Fed Leak Probe Dooms Lacker But Leaves Key Question: Who Leaked?By , , and
‘The story is not over,’ former Fed adviser says about probe
Lacker says he ‘crossed the line’ in confirming secret info
The Federal Reserve’s inspector general says it will be ending its investigation into the 2012 release of confidential information. Even after the scandal cut short the career of one top Fed official, the answer to the most important question remains a mystery.
Who did the initial leaking?
Richmond Fed President Jeffrey Lacker resigned abruptly Tuesday as he announced his role in the unauthorized disclosure of information to Medley Global Advisors about policy options that the central bank was considering in 2012. His explanation suggested he was confirming facts the Medley analyst already knew.
It was a sudden career stop for a Fed president who was frequently in opposition to the Fed board consensus on interest-rate policy, and the news will likely revive questions in Congress about the value of the central bank’s discretion and transparency.
“The story is not over today,” said Andrew Levin, a professor at Dartmouth College who was previously a special adviser at the Fed board and helped then-Vice Chair Janet Yellen develop the Fed’s policy on external communication. “There are a number of distinct details that suggest that Lacker wasn’t the main source of information.”
Aaron Klein, a fellow at the Brookings Institution and the former chief economist on the Senate Banking Committee, said the Lacker statement “is not a full and complete accounting of what happened.”
“The Fed, internally and its inspector general, would be wise to fully explore every aspect of what happened here because today’s actions and statements by Lacker raise more questions than they answer,” he said.
‘Crossed the Line’
Lacker’s carefully worded statement, distributed by his attorney, said he “crossed the line to confirming information that should have remained confidential.” The investigation into Lacker has concluded and no charges will be brought against him, the attorney said.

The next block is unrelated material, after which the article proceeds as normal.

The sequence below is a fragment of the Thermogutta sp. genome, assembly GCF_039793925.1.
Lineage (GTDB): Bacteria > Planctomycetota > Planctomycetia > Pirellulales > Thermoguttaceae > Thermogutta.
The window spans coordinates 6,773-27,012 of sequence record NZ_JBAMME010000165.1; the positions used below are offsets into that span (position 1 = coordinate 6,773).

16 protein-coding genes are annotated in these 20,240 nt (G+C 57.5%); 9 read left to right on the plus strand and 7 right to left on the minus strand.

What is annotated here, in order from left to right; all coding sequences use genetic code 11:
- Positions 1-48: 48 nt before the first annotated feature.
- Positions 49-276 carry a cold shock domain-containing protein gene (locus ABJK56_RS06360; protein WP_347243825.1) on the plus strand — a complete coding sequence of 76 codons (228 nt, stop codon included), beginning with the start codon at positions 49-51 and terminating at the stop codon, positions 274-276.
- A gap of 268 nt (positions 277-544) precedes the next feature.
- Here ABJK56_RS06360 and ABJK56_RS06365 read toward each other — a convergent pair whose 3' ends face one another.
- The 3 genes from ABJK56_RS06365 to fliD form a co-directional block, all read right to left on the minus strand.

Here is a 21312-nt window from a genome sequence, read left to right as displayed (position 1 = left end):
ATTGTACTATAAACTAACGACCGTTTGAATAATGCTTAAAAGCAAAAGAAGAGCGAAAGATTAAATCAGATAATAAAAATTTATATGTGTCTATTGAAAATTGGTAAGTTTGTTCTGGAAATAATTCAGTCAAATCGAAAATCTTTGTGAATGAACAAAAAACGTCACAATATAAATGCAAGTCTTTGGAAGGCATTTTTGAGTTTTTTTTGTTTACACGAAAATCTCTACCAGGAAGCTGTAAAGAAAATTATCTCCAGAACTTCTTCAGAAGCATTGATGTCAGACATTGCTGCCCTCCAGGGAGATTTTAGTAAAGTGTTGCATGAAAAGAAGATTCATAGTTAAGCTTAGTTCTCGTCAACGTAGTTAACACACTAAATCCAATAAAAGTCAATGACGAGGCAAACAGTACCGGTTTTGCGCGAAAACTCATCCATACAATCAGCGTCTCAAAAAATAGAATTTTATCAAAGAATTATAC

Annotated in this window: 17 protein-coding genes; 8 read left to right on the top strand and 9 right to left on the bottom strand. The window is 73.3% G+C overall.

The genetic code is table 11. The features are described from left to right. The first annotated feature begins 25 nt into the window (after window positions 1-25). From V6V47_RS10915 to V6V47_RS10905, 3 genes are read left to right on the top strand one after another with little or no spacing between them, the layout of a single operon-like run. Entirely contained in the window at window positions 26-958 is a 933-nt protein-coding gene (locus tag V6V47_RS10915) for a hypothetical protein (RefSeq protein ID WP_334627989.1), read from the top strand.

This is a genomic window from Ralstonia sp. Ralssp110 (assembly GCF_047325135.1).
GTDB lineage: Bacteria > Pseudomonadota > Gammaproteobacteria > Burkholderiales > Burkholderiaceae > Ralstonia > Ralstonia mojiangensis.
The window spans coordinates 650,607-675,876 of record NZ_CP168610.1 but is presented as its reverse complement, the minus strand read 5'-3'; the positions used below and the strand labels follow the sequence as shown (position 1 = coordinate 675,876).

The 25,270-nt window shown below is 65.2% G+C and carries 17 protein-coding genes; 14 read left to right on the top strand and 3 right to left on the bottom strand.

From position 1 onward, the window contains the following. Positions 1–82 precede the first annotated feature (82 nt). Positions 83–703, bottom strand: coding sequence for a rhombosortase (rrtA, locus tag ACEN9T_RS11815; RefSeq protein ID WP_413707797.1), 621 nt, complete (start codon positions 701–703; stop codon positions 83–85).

He also said the Medley analyst “introduced into the conversation an important non-public detail” about one of the policy options under consideration. Lacker says he didn’t decline to comment “and the interview continued.”
His statement doesn’t suggest that he tipped the Medley analyst initially. Indeed, the Fed board’s own investigation said “a few Federal Reserve personnel” had contact with the Medley analyst.
The leak was first probed by the Fed’s general counsel, and then by the Office of Inspector General, a congressional subcommittee, the U.S Attorney’s Office for the Southern District of New York and the Federal Bureau of Investigation.
A spokesperson for the House Financial Services Committee said its investigation is ongoing and declined further comment.
The Fed’s inspector general said Tuesday that it will be “concluding its investigation” into the leak. In its own short statement, the Fed Board said it cooperated with law enforcement and appreciates “the diligent efforts made to bring this matter to its conclusion.”
Whatever the outcome, the timing of the scandal isn’t good for the Fed. House Republicans have floated several bills in recent years aimed at curbing the Fed’s independence and forcing the central bank to disclose and abide by a policy rule.
“It certainly does not diminish the risk that their independence will be curtailed,” Roberto Perli, partner at Cornerstone Macro LLC in Washington, said of the Lacker announcement. “I would expect Yellen to be asked about it, and probably this effects the way the Fed communicates with the outside world.”
For monetary policy, Lacker’s departure “means virtually nothing” because he’s a non-voter on the Federal Open Market Committee this year and his was never a swing vote, Perli said.
At the same time, many Republicans were fans of Lacker, a bailout opponent and consistent monetary policy hawk who was worried that leaving rates too low for too long would fuel inflation.
“The Republicans have been the aggressive side on Congress trying to seek the exposure of the leak, and it turns out that their favorite guy” was involved, said Peter Conti-Brown, a Fed historian and assistant professor at the University of Pennsylvania. “If it were coming from somebody else, the institutional ramifications are pretty straightforward: but Lacker has a lot of friends among the Republicans.”
Ultimately, the original leaker may never be revealed even if the IG’s office has found the culprit. The IG’s website states that “unlike audit or evaluation reports, and consistent with the practices of other law enforcement agencies, closed investigative reports are not made public.”
The website also says, “significant investigative results and other investigative statistics” are reported to Congress.